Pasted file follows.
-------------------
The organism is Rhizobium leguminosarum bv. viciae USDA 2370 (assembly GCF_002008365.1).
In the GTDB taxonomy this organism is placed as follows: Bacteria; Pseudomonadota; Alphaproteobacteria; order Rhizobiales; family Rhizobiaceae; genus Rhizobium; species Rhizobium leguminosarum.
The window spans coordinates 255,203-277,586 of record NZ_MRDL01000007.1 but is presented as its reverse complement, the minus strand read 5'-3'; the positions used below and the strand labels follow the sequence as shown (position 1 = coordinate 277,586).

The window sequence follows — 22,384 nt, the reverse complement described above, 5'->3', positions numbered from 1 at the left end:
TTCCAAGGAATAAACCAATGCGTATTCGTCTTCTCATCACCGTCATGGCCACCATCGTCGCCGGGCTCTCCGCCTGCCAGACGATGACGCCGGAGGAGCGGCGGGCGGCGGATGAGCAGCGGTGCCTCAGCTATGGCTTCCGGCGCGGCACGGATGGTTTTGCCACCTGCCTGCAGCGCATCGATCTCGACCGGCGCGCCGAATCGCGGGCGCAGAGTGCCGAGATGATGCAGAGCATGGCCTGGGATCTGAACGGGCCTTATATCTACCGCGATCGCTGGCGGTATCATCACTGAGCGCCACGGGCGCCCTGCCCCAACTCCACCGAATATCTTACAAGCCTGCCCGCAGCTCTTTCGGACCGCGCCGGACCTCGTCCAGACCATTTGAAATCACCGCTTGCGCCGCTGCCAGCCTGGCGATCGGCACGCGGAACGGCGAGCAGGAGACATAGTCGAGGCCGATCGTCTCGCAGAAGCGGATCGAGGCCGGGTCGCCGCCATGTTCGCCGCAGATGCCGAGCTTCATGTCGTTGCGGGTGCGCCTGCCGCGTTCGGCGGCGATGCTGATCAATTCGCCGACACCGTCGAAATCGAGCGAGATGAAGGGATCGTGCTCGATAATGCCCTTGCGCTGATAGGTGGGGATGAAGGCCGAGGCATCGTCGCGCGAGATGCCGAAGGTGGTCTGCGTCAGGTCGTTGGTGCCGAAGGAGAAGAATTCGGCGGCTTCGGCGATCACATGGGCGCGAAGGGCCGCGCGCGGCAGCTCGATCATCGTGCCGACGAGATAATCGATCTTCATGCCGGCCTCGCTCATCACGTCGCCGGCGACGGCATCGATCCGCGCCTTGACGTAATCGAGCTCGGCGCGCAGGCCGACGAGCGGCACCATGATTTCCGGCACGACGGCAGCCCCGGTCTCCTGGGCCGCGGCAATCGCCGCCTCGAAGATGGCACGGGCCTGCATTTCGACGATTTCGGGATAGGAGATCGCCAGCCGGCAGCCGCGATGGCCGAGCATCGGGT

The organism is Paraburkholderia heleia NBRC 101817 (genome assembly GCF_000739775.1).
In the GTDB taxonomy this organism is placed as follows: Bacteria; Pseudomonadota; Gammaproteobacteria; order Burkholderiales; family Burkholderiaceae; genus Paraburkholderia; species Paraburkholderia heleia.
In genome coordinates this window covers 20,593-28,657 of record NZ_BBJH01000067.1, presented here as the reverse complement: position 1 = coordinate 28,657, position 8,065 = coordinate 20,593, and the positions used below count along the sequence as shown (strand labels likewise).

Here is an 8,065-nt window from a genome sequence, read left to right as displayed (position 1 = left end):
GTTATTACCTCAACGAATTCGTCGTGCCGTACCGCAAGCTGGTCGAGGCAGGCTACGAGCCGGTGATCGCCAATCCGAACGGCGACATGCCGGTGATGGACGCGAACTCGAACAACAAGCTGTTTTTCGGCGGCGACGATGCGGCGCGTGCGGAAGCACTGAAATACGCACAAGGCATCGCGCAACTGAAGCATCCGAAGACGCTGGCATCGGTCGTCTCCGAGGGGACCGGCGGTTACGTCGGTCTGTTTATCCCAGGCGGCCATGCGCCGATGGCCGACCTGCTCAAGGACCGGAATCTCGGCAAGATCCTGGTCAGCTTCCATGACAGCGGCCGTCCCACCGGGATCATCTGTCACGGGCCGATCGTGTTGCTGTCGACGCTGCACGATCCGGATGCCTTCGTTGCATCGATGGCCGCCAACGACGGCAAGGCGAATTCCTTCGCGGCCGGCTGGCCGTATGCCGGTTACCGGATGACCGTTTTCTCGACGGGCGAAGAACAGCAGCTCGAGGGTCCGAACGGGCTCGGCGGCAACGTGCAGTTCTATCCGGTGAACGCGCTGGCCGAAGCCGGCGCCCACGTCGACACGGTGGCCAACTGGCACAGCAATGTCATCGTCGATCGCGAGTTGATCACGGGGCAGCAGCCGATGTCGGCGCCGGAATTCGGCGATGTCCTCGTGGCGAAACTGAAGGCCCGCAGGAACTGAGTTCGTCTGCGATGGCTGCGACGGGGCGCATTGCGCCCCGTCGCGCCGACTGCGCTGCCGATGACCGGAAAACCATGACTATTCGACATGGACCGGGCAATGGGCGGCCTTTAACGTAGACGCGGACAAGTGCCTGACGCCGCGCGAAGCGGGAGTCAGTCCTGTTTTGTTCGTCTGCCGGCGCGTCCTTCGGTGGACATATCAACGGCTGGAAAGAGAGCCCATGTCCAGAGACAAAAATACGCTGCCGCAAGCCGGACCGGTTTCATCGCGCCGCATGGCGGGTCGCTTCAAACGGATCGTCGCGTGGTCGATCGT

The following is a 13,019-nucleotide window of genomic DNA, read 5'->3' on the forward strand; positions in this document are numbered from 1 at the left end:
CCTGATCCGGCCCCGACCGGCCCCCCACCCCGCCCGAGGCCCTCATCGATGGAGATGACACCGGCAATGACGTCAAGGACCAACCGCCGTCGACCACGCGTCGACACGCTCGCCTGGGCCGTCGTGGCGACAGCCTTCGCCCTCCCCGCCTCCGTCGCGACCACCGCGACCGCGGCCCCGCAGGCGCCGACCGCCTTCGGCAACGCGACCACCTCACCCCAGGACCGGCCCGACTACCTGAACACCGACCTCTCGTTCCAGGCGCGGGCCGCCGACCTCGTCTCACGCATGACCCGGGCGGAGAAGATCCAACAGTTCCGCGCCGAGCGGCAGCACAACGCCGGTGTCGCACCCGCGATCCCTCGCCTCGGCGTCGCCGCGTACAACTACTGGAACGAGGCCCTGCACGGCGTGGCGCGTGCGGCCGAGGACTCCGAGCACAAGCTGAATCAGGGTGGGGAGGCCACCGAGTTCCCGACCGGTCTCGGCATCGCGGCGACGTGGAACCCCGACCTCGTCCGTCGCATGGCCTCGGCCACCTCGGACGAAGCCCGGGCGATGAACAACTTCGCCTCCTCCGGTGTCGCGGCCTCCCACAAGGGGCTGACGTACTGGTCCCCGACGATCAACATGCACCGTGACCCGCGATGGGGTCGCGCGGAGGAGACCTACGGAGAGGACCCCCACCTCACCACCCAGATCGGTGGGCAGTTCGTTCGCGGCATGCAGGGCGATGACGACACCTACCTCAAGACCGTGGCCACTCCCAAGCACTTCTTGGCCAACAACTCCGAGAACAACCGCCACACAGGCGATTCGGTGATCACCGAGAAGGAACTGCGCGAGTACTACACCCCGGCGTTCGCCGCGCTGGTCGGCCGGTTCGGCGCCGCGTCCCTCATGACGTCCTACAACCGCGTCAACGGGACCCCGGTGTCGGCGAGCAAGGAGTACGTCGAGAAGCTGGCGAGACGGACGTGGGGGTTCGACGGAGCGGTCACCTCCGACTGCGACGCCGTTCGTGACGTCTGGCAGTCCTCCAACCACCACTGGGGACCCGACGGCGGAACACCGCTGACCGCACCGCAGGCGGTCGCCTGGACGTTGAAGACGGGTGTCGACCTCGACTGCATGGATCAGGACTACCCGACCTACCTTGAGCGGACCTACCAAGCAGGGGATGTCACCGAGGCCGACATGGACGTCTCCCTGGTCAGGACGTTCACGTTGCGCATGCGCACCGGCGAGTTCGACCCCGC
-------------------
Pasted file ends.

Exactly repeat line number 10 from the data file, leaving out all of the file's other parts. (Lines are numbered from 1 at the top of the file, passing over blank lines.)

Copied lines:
GTTATTACCTCAACGAATTCGTCGTGCCGTACCGCAAGCTGGTCGAGGCAGGCTACGAGCCGGTGATCGCCAATCCGAACGGCGACATGCCGGTGATGGACGCGAACTCGAACAACAAGCTGTTTTTCGGCGGCGACGATGCGGCGCGTGCGGAAGCACTGAAATACGCACAAGGCATCGCGCAACTGAAGCATCCGAAGACGCTGGCATCGGTCGTCTCCGAGGGGACCGGCGGTTACGTCGGTCTGTTTATCCCAGGCGGCCATGCGCCGATGGCCGACCTGCTCAAGGACCGGAATCTCGGCAAGATCCTGGTCAGCTTCCATGACAGCGGCCGTCCCACCGGGATCATCTGTCACGGGCCGATCGTGTTGCTGTCGACGCTGCACGATCCGGATGCCTTCGTTGCATCGATGGCCGCCAACGACGGCAAGGCGAATTCCTTCGCGGCCGGCTGGCCGTATGCCGGTTACCGGATGACCGTTTTCTCGACGGGCGAAGAACAGCAGCTCGAGGGTCCGAACGGGCTCGGCGGCAACGTGCAGTTCTATCCGGTGAACGCGCTGGCCGAAGCCGGCGCCCACGTCGACACGGTGGCCAACTGGCACAGCAATGTCATCGTCGATCGCGAGTTGATCACGGGGCAGCAGCCGATGTCGGCGCCGGAATTCGGCGATGTCCTCGTGGCGAAACTGAAGGCCCGCAGGAACTGAGTTCGTCTGCGATGGCTGCGACGGGGCGCATTGCGCCCCGTCGCGCCGACTGCGCTGCCGATGACCGGAAAACCATGACTATTCGACATGGACCGGGCAATGGGCGGCCTTTAACGTAGACGCGGACAAGTGCCTGACGCCGCGCGAAGCGGGAGTCAGTCCTGTTTTGTTCGTCTGCCGGCGCGTCCTTCGGTGGACATATCAACGGCTGGAAAGAGAGCCCATGTCCAGAGACAAAAATACGCTGCCGCAAGCCGGACCGGTTTCATCGCGCCGCATGGCGGGTCGCTTCAAACGGATCGTCGCGTGGTCGATCGT